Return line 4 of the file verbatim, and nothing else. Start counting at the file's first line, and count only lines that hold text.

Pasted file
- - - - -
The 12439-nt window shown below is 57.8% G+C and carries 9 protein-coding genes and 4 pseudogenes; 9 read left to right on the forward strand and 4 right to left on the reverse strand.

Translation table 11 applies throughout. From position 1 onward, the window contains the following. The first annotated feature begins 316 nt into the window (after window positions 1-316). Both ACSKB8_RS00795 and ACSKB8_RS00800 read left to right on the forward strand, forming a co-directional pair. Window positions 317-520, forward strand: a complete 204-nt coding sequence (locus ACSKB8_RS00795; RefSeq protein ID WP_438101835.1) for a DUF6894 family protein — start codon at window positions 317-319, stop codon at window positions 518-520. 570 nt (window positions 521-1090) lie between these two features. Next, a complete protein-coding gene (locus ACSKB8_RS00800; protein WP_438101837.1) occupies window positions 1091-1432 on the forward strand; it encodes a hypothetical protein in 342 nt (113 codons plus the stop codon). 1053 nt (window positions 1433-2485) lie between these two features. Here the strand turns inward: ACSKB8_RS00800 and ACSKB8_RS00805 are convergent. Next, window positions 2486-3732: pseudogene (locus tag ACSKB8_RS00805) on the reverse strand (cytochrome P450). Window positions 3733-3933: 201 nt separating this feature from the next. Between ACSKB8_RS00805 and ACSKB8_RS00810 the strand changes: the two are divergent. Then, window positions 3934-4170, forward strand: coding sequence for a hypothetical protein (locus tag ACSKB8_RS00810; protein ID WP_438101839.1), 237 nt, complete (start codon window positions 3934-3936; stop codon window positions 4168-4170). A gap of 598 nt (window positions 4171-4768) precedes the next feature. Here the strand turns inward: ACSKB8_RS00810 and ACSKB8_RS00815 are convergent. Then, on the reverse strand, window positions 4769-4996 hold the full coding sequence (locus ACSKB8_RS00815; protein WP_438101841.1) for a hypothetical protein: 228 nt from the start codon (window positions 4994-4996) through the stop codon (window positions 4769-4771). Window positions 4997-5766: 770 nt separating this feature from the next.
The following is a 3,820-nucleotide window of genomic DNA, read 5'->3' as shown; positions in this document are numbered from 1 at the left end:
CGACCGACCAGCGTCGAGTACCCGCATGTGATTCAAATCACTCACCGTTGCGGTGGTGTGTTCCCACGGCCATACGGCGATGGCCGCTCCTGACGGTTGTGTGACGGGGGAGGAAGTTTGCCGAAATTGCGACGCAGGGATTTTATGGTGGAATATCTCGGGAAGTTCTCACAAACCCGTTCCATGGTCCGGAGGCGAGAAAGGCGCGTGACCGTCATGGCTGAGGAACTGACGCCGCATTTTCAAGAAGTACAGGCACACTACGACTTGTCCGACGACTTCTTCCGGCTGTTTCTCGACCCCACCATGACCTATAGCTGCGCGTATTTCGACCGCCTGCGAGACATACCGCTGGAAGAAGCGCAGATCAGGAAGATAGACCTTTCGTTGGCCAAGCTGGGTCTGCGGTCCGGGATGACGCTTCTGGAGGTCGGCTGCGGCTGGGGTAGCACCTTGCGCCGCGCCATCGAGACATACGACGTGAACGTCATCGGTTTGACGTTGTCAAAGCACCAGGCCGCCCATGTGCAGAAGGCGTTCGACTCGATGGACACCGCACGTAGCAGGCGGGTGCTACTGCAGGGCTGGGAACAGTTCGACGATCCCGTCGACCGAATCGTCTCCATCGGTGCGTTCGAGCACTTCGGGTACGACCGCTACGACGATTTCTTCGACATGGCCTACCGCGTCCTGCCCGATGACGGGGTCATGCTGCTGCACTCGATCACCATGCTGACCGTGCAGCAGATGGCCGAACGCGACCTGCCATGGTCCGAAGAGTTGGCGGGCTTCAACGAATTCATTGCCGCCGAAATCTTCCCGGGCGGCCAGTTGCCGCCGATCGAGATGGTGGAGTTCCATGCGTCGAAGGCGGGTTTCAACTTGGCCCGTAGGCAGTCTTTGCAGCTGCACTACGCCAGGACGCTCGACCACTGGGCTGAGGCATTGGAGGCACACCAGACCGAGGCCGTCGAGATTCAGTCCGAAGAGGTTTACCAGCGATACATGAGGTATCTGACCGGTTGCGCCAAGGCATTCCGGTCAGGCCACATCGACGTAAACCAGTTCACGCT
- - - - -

CGACCGACCAGCGTCGAGTACCCGCATGTGATTCAAATCACTCACCGTTGCGGTGGTGTGTTCCCACGGCCATACGGCGATGGCCGCTCCTGACGGTTGTGTGACGGGGGAGGAAGTTTGCCGAAATTGCGACGCAGGGATTTTATGGTGGAATATCTCGGGAAGTTCTCACAAACCCGTTCCATGGTCCGGAGGCGAGAAAGGCGCGTGACCGTCATGGCTGAGGAACTGACGCCGCATTTTCAAGAAGTACAGGCACACTACGACTTGTCCGACGACTTCTTCCGGCTGTTTCTCGACCCCACCATGACCTATAGCTGCGCGTATTTCGACCGCCTGCGAGACATACCGCTGGAAGAAGCGCAGATCAGGAAGATAGACCTTTCGTTGGCCAAGCTGGGTCTGCGGTCCGGGATGACGCTTCTGGAGGTCGGCTGCGGCTGGGGTAGCACCTTGCGCCGCGCCATCGAGACATACGACGTGAACGTCATCGGTTTGACGTTGTCAAAGCACCAGGCCGCCCATGTGCAGAAGGCGTTCGACTCGATGGACACCGCACGTAGCAGGCGGGTGCTACTGCAGGGCTGGGAACAGTTCGACGATCCCGTCGACCGAATCGTCTCCATCGGTGCGTTCGAGCACTTCGGGTACGACCGCTACGACGATTTCTTCGACATGGCCTACCGCGTCCTGCCCGATGACGGGGTCATGCTGCTGCACTCGATCACCATGCTGACCGTGCAGCAGATGGCCGAACGCGACCTGCCATGGTCCGAAGAGTTGGCGGGCTTCAACGAATTCATTGCCGCCGAAATCTTCCCGGGCGGCCAGTTGCCGCCGATCGAGATGGTGGAGTTCCATGCGTCGAAGGCGGGTTTCAACTTGGCCCGTAGGCAGTCTTTGCAGCTGCACTACGCCAGGACGCTCGACCACTGGGCTGAGGCATTGGAGGCACACCAGACCGAGGCCGTCGAGATTCAGTCCGAAGAGGTTTACCAGCGATACATGAGGTATCTGACCGGTTGCGCCAAGGCATTCCGGTCAGGCCACATCGACGTAAACCAGTTCACGCT